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3 Americans begin trial in torture case
KABUL, Afghanistan — Three Americans went on trial yesterday on charges they tortured eight prisoners in a private jail, with the group’s leader saying he had tacit support from senior Pentagon officials who once offered to put his team under contract.
The U.S. military says the men were freelancers operating outside the law and without their knowledge.
Jonathan Idema, Brett Bennett and Edward Caraballo were arrested when Afghan security forces raided their makeshift jail in Kabul on July 5.
Standing before a three-judge panel in a heavily guarded national security court, the men listened quietly to the charges, including hostage-taking and “mental and physical torture.”
Three of their former captives described being beaten, held under water and left without food.
The Americans didn’t testify. But Mr. Idema said afterward that the abuse claims were invented. He said his men had arrested “world-class terrorists” and that he was in daily telephone and e-mail contact with officials “at the highest level” of the U.S. Defense Department, including in Defense Secretary Donald H. Rumsfeld’s office.
Mr. Idema said a four-star Pentagon official named Heather Anderson “applauded our efforts” and wanted to place the group “under contract” — an offer they refused for fear it would limit their freedom to operate.
There are no four-star female officers in the U.S. military. The name Heather Anderson is not listed in the Pentagon phone book.
“The American authorities absolutely condoned what we did; they absolutely supported what we did,” Mr. Idema told reporters crowding around the dock. “We have extensive evidence of that.”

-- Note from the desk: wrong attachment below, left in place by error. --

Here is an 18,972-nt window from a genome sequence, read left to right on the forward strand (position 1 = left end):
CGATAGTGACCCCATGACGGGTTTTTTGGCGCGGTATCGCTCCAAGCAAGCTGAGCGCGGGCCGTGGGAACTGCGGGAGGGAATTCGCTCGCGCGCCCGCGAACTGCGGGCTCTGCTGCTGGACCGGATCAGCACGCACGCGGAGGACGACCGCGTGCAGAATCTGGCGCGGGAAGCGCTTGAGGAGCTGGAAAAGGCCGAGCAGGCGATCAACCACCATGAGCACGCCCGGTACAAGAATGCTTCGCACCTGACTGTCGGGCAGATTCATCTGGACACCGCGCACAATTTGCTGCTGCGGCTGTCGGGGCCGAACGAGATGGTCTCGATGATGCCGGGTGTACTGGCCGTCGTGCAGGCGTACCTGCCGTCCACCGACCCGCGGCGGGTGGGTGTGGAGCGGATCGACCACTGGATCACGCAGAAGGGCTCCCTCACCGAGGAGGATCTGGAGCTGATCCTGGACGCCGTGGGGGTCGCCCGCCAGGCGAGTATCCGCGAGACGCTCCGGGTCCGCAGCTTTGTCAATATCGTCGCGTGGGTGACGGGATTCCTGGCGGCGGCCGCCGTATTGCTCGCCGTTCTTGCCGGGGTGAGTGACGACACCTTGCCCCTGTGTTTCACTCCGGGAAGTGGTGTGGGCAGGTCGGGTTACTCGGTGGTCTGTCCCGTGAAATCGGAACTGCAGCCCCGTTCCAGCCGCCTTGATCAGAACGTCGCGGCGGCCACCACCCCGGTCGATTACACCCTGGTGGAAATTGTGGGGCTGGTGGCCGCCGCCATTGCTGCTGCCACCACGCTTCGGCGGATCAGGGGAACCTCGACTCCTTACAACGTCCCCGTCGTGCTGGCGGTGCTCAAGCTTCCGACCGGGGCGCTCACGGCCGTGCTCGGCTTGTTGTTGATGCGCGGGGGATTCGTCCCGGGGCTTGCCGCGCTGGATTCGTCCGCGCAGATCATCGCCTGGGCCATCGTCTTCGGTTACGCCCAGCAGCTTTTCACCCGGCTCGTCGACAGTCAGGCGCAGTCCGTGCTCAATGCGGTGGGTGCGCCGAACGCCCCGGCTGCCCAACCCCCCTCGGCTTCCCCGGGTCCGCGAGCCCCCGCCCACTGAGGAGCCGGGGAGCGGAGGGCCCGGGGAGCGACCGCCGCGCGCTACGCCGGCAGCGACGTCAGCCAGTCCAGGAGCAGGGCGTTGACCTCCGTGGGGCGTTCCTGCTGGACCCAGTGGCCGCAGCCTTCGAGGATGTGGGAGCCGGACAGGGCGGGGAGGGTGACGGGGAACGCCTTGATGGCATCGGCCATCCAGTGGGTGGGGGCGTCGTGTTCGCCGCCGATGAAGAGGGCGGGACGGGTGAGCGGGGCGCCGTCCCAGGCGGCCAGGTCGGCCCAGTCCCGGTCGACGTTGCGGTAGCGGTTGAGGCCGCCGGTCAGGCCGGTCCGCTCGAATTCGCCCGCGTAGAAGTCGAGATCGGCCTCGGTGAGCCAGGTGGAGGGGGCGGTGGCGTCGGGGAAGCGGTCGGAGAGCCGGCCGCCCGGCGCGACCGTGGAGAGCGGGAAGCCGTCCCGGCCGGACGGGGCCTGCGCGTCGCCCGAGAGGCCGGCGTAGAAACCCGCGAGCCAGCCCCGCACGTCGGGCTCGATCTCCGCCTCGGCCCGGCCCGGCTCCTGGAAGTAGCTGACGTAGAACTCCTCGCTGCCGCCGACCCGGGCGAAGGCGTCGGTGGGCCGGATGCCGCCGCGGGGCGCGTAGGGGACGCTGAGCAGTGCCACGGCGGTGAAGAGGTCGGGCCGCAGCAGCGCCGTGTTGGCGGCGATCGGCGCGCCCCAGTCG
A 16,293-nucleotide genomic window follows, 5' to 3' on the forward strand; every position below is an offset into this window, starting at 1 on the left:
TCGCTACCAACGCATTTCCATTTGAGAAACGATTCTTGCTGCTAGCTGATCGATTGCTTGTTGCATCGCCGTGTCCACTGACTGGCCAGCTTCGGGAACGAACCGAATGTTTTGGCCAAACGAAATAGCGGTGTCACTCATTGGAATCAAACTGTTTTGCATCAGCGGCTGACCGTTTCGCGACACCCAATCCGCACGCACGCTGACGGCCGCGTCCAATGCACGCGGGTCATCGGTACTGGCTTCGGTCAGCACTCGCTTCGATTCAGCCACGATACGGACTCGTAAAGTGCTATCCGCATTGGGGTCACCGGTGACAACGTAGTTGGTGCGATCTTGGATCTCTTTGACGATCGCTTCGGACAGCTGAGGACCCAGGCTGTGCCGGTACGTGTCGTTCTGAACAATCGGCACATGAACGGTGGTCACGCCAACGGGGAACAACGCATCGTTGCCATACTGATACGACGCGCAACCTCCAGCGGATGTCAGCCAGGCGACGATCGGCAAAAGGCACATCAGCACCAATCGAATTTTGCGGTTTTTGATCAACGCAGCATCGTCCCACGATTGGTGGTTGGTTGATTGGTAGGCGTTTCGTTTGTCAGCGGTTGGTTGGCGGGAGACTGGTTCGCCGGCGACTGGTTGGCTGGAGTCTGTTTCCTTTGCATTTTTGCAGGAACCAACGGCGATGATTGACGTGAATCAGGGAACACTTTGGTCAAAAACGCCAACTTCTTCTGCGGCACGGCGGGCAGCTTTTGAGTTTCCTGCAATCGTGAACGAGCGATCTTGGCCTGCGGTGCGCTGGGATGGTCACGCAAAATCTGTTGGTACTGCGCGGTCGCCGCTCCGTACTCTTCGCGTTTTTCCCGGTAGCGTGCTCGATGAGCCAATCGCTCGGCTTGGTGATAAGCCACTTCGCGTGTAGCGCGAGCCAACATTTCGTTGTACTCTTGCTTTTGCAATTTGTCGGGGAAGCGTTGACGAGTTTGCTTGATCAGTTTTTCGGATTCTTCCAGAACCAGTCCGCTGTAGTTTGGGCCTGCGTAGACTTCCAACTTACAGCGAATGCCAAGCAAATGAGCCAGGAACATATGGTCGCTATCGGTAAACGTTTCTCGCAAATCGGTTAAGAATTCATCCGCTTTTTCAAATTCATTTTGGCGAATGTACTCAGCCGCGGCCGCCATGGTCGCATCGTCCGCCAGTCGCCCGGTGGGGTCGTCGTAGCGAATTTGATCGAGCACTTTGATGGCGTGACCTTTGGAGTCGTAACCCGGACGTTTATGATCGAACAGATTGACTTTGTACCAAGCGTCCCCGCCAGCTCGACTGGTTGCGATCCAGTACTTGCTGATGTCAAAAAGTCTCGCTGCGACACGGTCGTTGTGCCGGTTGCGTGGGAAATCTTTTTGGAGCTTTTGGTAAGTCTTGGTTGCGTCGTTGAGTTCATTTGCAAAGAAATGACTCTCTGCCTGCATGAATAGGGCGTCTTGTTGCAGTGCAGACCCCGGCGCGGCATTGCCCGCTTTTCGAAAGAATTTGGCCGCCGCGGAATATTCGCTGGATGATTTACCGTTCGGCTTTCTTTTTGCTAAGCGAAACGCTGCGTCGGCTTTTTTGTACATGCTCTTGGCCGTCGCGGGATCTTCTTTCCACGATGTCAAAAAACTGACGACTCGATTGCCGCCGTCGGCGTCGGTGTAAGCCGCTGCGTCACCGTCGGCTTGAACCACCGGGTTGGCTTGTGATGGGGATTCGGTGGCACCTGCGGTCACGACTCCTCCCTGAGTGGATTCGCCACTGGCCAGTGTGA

An official from the U.S. Embassy observed the trial but declined to comment on the proceedings, where only one of the Americans had an attorney.
Judge Abdul Baset Bakhtyari adjourned the case for two weeks to give the three Americans and the four Afghans accused of helping them time to prepare their defense.
There was no attorney for Mr. Idema, a bearded former American soldier once convicted of fraud, who appeared in court in a khaki uniform with a reversed American flag on the shoulder.
Mr. Idema wore sunglasses in the courtroom, completing a look that once fooled even NATO peacekeepers, who sent explosives specialists to help him with three raids before realizing they had been duped into thinking he was with U.S. Special Forces.
Mr. Idema, who reportedly is 48, said his group delivered suspects to U.S. Special Forces in the past. Maj. Rick Peat, a U.S. military spokesman in Kabul, said he had no information on such a transfer.
The American military says it has no idea what motivated Mr. Idema’s group, which flew into Afghanistan on April 14, but there were indications they were intent on making money.
By Tom Fitton
New photos confirm the attack's coordination and its cover-up
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